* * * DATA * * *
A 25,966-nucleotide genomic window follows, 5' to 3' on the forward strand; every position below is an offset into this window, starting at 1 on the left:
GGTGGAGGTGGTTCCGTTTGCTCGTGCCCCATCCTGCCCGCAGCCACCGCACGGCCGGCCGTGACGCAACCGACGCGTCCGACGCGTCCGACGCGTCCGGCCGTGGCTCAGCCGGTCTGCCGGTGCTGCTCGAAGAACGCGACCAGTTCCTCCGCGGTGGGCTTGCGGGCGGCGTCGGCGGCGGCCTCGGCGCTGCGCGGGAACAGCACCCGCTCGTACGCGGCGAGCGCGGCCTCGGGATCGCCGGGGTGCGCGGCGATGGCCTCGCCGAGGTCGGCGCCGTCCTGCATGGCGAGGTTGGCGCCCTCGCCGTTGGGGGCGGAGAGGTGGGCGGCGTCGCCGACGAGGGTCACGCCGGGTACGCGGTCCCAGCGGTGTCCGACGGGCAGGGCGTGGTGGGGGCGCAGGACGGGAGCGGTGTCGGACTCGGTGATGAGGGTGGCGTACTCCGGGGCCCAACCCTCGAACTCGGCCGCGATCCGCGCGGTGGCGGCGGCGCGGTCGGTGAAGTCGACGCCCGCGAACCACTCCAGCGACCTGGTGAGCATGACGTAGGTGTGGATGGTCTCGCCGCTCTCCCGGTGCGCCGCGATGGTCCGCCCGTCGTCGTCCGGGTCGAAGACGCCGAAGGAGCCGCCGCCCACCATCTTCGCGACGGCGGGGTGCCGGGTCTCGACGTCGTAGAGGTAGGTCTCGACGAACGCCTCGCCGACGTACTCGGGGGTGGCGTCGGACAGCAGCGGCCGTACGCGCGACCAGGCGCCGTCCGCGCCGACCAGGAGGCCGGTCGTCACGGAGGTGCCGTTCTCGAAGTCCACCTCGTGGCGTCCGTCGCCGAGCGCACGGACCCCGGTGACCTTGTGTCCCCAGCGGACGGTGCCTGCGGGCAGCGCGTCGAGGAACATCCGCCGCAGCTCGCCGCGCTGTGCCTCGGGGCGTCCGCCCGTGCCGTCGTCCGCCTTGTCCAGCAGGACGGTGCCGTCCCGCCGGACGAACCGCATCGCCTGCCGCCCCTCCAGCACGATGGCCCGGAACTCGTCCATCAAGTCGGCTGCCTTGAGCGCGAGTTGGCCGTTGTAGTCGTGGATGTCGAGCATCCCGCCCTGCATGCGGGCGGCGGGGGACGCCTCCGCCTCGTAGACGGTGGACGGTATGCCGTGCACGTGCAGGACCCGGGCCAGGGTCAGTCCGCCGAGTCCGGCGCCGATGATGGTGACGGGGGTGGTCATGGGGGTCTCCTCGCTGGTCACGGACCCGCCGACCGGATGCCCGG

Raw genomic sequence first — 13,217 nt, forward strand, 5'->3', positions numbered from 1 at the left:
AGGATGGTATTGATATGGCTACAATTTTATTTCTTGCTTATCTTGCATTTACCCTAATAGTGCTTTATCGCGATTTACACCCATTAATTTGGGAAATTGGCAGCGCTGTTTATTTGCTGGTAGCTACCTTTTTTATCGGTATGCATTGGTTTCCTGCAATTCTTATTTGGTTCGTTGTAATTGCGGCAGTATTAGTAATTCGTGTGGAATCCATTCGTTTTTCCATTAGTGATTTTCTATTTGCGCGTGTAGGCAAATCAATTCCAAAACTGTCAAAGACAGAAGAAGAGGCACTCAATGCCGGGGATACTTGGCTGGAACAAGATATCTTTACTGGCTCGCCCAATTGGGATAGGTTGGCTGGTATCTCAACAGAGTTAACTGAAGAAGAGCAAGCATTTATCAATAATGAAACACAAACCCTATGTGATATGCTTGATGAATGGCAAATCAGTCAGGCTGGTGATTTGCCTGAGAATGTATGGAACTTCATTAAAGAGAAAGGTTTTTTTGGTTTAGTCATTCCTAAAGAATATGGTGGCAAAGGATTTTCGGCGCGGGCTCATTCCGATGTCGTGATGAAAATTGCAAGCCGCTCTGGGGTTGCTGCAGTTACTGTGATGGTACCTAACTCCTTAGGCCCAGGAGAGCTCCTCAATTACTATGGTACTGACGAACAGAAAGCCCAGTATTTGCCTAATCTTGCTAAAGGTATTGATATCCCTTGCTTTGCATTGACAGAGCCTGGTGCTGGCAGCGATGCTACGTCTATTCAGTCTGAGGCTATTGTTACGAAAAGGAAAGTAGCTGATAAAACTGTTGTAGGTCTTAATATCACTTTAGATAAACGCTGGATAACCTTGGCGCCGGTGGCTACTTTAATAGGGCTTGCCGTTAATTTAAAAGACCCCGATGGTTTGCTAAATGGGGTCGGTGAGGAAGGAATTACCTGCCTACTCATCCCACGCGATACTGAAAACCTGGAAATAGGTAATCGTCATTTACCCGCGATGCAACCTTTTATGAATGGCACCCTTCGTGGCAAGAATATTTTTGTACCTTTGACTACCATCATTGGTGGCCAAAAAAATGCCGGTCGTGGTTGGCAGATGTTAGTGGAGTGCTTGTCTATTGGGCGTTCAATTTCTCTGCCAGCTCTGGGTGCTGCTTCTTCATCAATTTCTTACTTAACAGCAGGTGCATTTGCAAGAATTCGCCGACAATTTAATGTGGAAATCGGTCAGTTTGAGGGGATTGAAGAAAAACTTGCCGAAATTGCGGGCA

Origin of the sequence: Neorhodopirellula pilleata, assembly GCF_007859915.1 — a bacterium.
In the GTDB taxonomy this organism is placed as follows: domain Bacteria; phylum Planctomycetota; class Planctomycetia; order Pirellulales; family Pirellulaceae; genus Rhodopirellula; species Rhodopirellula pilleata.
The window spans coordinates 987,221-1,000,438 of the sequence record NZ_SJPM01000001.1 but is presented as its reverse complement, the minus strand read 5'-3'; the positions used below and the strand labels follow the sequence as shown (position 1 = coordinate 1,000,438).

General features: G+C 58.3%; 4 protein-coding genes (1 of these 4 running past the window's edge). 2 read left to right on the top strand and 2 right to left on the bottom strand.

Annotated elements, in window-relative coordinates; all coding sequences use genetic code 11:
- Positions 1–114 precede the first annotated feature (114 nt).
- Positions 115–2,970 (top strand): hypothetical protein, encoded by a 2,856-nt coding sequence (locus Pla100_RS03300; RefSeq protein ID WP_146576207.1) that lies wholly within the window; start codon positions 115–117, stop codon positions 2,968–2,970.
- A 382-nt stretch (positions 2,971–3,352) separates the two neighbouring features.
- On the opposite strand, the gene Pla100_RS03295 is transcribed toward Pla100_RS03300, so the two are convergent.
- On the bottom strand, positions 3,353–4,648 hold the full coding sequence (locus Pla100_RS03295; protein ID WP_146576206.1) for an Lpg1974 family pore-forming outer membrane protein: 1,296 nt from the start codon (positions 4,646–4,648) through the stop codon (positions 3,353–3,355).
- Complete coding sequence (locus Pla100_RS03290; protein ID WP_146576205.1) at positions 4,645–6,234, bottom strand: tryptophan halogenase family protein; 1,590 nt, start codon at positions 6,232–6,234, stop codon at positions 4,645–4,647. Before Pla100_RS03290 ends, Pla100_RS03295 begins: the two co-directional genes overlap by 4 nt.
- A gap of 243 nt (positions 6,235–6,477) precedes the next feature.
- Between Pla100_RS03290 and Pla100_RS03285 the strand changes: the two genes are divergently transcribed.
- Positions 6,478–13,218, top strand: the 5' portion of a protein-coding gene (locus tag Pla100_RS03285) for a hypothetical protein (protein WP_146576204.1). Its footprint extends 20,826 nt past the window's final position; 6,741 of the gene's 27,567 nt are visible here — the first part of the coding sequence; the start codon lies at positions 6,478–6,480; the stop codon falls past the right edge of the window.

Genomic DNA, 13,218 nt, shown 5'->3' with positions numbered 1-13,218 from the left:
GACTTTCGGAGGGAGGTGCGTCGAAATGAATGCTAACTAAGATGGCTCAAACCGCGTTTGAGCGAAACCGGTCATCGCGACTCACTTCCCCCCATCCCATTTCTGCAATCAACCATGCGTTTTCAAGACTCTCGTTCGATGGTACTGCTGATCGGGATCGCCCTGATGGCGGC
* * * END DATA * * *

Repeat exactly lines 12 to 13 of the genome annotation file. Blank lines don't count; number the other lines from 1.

- A 382-nt stretch (positions 2,971–3,352) separates the two neighbouring features.
- On the opposite strand, the gene Pla100_RS03295 is transcribed toward Pla100_RS03300, so the two are convergent.